In the option menu that pops up you can choose to export at the original size or shrink it down to other preset sizes such as 640, 800, or 1024. These sizes apply to the longer side of the image.

You can also select image quality.

Step 10: Get Ready to Upload

Now that you have the resulting tweaked and resized image you can upload it to Instructables. The smaller file sizes will make for faster uploads. Now you can get to the fun part of writing it up and moving on to the next thing.



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    20 Discussions

    Is it possible to put a logo (in PNG) over a JPEG while editing it on Picasa?

    I love Picasa and have used it to edit photos nearly exclusively for perhaps all of my Instructables. You give a lovely overview to the software. That said, your instructable is a bit out of date! Is there an update for Picasa3?

    Nice tutorial, I totally agree! A step about the white balance correction with shadow/highlight/saturation would be good. It's definitely the fastest way to get photos taken on a white background looking crisp and clean.

    this is a pretty good tutorial on picasa. I like it. Pretty good. But personally, i prefer the gimp. Its crossplatform (unlike picasa) and is truly amazing in what you can do with it. I use it to animate pics for my myspace, make name banners, edit photos where pupils are too large and look weird cause you just got home from the eye doctor, etc.,etc. Good job.

    1 reply

    Many other photo editors have a lot more features, but for quickly taking photos and editing them for basic uses, Picasa is much faster for me. When I need to do anything more serious I'll drop into Photoshop, but the vast majority of photo tweaking is pretty simple.

    Picasa is a good free program forsure! I really like it for resizing images. Some body was asking about putting text on an image. I personally use Photoshop for that. Good idea on this instructable. I've used picasa for a while now and it becomes second nature so you don't really think about telling other people about it.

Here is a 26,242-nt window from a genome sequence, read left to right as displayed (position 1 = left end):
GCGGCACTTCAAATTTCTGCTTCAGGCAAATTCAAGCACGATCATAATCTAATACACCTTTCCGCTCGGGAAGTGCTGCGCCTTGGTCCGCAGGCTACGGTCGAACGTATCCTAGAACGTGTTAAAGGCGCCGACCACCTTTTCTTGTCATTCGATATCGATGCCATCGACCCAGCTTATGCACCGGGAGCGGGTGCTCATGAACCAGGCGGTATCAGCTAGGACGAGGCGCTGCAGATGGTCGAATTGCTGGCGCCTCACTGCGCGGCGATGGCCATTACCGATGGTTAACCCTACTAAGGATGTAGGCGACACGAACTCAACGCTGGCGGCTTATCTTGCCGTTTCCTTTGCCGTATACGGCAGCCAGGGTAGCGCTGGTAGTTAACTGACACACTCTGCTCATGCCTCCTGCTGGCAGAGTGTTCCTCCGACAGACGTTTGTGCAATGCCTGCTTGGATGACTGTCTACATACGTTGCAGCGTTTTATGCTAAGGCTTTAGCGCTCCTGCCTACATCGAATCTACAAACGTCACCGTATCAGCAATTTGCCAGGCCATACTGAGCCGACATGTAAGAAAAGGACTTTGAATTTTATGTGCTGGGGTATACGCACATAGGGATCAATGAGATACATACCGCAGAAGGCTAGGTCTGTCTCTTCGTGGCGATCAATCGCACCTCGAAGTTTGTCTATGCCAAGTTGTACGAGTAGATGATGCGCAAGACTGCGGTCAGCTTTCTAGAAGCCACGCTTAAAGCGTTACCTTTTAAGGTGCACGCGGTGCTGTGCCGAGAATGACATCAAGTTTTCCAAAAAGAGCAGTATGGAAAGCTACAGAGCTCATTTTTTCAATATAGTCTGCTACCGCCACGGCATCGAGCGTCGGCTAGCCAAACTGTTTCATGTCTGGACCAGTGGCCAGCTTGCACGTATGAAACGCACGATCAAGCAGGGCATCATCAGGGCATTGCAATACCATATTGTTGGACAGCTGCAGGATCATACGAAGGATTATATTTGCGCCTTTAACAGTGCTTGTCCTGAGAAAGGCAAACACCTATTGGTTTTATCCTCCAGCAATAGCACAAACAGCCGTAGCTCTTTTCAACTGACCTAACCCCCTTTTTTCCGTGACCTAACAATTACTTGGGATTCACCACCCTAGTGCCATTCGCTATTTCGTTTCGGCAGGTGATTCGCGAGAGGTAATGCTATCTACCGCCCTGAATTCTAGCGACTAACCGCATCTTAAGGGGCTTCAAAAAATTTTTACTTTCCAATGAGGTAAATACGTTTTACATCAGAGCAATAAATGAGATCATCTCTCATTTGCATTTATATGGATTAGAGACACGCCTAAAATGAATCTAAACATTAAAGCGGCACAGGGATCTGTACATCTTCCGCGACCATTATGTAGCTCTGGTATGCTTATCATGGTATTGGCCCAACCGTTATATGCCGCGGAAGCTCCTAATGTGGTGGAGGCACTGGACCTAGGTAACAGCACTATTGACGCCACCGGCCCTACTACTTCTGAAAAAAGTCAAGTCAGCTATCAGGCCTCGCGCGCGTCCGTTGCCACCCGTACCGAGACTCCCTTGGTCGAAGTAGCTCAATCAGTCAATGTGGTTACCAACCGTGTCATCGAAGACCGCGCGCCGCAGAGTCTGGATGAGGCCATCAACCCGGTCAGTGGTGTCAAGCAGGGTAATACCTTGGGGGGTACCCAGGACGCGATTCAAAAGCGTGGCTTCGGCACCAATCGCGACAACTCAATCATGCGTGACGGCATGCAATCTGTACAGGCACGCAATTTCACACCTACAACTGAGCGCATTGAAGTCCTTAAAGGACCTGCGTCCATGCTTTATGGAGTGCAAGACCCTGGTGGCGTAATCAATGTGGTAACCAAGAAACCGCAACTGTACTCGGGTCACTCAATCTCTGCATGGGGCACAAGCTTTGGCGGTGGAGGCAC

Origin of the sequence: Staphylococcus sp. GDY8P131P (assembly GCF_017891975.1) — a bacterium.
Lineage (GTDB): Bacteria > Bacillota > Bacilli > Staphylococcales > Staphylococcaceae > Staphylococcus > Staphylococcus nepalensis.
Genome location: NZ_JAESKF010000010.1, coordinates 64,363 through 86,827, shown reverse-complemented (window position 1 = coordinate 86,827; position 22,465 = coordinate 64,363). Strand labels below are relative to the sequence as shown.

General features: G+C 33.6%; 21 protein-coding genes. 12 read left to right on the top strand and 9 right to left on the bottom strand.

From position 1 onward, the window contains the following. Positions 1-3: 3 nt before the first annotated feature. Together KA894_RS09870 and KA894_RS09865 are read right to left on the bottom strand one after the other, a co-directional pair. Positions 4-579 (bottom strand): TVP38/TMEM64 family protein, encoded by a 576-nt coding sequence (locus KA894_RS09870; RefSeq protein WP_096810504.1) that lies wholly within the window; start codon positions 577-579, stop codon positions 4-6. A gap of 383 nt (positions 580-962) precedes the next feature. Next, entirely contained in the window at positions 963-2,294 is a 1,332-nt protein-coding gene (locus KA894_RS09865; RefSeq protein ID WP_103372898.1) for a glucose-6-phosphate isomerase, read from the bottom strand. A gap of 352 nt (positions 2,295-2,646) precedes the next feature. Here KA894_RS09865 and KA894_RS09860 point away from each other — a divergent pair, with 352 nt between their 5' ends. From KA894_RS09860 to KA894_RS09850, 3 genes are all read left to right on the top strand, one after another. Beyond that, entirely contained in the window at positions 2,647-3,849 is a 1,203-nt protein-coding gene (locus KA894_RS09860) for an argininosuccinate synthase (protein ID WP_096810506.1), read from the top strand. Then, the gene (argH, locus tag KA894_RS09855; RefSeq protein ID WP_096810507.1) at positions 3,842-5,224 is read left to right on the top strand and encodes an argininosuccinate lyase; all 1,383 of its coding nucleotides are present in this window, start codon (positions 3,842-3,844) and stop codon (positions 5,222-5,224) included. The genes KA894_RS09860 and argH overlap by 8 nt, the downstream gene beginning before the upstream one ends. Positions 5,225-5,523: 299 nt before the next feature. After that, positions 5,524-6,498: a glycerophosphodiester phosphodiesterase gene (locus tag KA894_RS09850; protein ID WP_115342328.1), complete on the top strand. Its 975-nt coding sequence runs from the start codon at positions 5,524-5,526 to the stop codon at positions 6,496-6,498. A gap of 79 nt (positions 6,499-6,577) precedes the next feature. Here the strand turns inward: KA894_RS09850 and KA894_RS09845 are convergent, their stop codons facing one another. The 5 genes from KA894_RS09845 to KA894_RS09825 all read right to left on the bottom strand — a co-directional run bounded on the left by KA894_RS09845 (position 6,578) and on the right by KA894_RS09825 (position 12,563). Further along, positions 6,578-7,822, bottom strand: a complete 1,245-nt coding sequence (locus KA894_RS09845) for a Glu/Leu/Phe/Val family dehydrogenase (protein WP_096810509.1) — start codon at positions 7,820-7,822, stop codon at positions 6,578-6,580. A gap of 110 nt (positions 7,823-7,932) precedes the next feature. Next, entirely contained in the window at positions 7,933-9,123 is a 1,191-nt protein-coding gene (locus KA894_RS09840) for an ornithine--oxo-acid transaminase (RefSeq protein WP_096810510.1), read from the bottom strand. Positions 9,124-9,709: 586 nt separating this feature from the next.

Yah, I really liked picasas channel mixer, but not so much the duplcated image list because I had my photos stored in a "my documents" folder. Grrr. Annoyed me so much I uninstalled it. Great instructable, though!

    Is there a way to put text over an image in Picasa? Not captions, but superimposed text that would still let you save as JPEG.

    1 reply

    The middle fingers of both of my hands turn outwards, too. I thought I was the only one! Thanks for this instructable, Picasa is just what I need!

    1 reply

    If you really get into photo manipulation, try The Gimp. The GIMP is arguably the best free, open-source raster graphics software on the net, and is relatively easy to get the hang of. Great stuff, fungus amungus!

    1 reply

    Glad you like it. I've never tried out GIMP since I've always had Photoshop to play with (fiance is a graphic designer). I should check it out, though.

    Linking to something you like is way better than leaving a random comment.

    well, what is phs & psp? Do you have any reasoning behind it? Otherwise it means nothing

    PSP is PaintShop Pro, I don't know what the other one is. Vader406 forgets that Picasa is free where as PSP costs near a hundred dollars.

    Great instructable! Picassa is an awesome program for general photo-editing.

    Simple, Contagious, Effective.